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Steven L. Berk, MD; J. Kelly Smith, MD
Arch Intern Med. 1985;145(2):372. doi:10.1001/archinte.1985.00360020216055.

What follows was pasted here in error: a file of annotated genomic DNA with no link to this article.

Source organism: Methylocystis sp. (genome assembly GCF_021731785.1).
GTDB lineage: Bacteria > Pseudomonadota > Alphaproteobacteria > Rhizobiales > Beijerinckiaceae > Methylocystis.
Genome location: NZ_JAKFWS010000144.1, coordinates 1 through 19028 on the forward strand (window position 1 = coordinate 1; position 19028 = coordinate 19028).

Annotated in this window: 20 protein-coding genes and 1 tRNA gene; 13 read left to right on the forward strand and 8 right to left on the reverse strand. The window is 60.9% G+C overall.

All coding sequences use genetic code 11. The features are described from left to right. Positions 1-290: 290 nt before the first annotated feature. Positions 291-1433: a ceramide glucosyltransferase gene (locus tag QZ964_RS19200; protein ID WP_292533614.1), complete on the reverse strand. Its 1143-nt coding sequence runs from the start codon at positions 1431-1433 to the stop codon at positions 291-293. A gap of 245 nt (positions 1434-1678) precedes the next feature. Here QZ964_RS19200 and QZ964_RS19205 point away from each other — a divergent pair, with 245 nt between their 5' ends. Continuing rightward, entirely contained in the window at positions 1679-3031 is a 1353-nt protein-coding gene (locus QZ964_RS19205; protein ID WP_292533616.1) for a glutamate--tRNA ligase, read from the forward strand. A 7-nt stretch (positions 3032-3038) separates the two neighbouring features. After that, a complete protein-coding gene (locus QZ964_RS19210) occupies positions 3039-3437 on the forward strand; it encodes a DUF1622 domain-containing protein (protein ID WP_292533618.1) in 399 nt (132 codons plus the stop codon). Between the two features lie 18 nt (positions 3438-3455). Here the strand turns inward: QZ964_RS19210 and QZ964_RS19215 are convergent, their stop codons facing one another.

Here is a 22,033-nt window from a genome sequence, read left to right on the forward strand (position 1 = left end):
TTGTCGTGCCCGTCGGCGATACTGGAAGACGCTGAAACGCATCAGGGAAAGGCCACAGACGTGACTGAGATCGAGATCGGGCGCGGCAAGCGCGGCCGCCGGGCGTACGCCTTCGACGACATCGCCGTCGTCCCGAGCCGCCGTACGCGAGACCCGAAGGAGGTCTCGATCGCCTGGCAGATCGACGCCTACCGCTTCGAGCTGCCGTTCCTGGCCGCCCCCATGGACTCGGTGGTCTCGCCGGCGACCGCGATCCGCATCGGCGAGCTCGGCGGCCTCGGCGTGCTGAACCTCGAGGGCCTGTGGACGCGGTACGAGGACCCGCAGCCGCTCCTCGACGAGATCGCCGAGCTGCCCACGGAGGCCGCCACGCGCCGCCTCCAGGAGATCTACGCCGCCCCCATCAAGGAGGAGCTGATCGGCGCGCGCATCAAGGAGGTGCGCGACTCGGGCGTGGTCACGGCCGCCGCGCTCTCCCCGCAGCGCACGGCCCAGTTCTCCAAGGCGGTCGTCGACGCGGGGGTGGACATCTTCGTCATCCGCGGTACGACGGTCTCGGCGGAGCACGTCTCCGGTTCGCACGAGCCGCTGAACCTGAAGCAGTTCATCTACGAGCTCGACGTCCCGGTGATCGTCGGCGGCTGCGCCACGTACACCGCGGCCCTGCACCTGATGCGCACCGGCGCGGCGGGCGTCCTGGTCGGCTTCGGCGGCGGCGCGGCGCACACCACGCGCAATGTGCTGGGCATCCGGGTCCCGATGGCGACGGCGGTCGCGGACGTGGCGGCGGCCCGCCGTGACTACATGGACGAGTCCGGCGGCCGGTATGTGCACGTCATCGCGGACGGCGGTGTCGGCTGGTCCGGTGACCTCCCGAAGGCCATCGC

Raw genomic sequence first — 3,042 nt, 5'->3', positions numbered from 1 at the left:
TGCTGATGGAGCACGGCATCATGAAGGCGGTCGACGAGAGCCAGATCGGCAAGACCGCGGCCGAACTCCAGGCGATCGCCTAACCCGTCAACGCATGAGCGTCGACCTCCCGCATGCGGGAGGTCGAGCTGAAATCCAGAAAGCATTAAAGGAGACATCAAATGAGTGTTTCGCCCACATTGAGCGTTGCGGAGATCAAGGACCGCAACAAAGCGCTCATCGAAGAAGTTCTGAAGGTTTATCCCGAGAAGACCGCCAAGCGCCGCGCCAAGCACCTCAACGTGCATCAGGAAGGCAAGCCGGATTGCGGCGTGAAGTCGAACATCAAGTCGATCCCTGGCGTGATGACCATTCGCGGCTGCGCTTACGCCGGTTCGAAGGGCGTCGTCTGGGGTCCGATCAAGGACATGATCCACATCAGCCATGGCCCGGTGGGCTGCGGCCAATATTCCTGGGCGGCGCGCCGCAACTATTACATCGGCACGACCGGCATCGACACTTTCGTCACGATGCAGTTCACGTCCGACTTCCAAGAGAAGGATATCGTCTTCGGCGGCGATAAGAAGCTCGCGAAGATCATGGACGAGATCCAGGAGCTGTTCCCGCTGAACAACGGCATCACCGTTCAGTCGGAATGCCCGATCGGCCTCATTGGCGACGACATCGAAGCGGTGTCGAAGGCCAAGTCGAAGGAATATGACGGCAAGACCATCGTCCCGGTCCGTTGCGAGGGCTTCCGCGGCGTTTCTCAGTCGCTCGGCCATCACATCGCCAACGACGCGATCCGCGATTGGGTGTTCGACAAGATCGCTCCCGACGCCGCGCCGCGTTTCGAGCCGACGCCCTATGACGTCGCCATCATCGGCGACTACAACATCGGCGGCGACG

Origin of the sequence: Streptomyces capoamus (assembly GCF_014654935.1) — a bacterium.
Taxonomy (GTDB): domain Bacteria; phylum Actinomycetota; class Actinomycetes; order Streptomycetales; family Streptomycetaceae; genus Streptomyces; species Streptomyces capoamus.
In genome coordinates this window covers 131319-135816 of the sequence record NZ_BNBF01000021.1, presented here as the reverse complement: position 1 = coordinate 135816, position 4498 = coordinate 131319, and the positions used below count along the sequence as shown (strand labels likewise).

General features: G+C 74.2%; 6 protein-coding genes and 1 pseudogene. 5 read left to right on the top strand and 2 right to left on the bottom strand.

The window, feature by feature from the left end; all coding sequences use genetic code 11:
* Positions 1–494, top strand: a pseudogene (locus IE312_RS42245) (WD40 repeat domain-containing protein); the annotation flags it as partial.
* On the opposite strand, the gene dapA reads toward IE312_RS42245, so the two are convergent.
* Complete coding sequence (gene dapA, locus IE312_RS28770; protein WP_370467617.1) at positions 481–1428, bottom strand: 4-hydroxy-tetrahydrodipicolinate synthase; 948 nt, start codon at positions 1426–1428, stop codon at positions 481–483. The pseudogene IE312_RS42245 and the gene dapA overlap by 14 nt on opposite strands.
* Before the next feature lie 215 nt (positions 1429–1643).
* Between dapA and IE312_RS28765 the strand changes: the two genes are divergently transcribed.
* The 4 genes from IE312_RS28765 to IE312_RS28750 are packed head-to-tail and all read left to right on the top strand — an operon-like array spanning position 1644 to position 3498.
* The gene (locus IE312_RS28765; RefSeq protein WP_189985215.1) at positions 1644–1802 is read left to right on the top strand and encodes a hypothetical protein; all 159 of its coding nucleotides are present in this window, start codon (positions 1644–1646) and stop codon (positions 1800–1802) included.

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To the Editor.  —The excellent study of Gorse et al1 compared the clinical and laboratory characteristics of meningitis in patients of two age groups—15 through 49 and greater than 50. Several important differences, including etiologic agents involved, occurred in these two groups. Throughout the report the authors appropriately referred to the greater than 50 years of age group as "older" and "mature," but not as elderly. However, the title of the article, "Bacterial Meningitis in the Elderly" is probably somewhat misleading. While the definition of elderly is a difficult and elusive one, few geriatricians would be comfortable with "greater than 50 years of age" as representative of an elderly population. This criticism does not challenge the results of the study, but it is possible that a more standard definition of elderly (as more than 65 years of age) would better clarify true differences in the characteristics of meningitis with


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